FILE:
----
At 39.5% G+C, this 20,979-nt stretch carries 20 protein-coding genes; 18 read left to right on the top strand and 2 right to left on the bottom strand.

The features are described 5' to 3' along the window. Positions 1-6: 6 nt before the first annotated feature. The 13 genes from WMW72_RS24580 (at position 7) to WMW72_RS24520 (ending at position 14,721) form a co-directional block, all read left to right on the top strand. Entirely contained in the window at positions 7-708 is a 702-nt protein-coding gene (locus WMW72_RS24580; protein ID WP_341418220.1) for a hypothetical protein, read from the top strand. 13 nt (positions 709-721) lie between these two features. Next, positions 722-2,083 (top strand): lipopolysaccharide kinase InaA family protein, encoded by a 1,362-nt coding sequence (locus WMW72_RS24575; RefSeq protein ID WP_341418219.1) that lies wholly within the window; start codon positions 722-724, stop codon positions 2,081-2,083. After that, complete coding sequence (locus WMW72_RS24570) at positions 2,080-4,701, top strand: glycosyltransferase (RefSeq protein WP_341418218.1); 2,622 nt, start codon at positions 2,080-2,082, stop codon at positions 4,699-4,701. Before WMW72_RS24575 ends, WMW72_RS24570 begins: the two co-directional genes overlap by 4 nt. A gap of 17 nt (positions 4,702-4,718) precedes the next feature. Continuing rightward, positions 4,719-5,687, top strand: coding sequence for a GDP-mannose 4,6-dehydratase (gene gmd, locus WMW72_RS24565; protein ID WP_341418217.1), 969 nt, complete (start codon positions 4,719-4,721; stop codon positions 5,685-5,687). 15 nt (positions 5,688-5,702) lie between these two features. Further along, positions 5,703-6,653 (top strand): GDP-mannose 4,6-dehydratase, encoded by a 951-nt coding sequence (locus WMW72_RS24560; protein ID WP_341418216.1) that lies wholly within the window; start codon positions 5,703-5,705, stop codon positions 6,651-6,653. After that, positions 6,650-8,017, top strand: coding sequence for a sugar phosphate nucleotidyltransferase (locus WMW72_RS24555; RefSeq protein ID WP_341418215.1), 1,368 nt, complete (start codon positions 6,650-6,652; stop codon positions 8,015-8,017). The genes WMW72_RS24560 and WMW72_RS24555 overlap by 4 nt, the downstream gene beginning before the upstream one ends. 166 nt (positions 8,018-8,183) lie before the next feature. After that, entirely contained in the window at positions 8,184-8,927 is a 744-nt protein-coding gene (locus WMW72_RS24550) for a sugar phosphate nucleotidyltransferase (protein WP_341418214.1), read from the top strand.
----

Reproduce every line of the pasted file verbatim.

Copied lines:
At 39.5% G+C, this 20,979-nt stretch carries 20 protein-coding genes; 18 read left to right on the top strand and 2 right to left on the bottom strand.

The features are described 5' to 3' along the window. Positions 1-6: 6 nt before the first annotated feature. The 13 genes from WMW72_RS24580 (at position 7) to WMW72_RS24520 (ending at position 14,721) form a co-directional block, all read left to right on the top strand. Entirely contained in the window at positions 7-708 is a 702-nt protein-coding gene (locus WMW72_RS24580; protein ID WP_341418220.1) for a hypothetical protein, read from the top strand. 13 nt (positions 709-721) lie between these two features. Next, positions 722-2,083 (top strand): lipopolysaccharide kinase InaA family protein, encoded by a 1,362-nt coding sequence (locus WMW72_RS24575; RefSeq protein ID WP_341418219.1) that lies wholly within the window; start codon positions 722-724, stop codon positions 2,081-2,083. After that, complete coding sequence (locus WMW72_RS24570) at positions 2,080-4,701, top strand: glycosyltransferase (RefSeq protein WP_341418218.1); 2,622 nt, start codon at positions 2,080-2,082, stop codon at positions 4,699-4,701. Before WMW72_RS24575 ends, WMW72_RS24570 begins: the two co-directional genes overlap by 4 nt. A gap of 17 nt (positions 4,702-4,718) precedes the next feature. Continuing rightward, positions 4,719-5,687, top strand: coding sequence for a GDP-mannose 4,6-dehydratase (gene gmd, locus WMW72_RS24565; protein ID WP_341418217.1), 969 nt, complete (start codon positions 4,719-4,721; stop codon positions 5,685-5,687). 15 nt (positions 5,688-5,702) lie between these two features. Further along, positions 5,703-6,653 (top strand): GDP-mannose 4,6-dehydratase, encoded by a 951-nt coding sequence (locus WMW72_RS24560; protein ID WP_341418216.1) that lies wholly within the window; start codon positions 5,703-5,705, stop codon positions 6,651-6,653. After that, positions 6,650-8,017, top strand: coding sequence for a sugar phosphate nucleotidyltransferase (locus WMW72_RS24555; RefSeq protein ID WP_341418215.1), 1,368 nt, complete (start codon positions 6,650-6,652; stop codon positions 8,015-8,017). The genes WMW72_RS24560 and WMW72_RS24555 overlap by 4 nt, the downstream gene beginning before the upstream one ends. 166 nt (positions 8,018-8,183) lie before the next feature. After that, entirely contained in the window at positions 8,184-8,927 is a 744-nt protein-coding gene (locus WMW72_RS24550) for a sugar phosphate nucleotidyltransferase (protein WP_341418214.1), read from the top strand.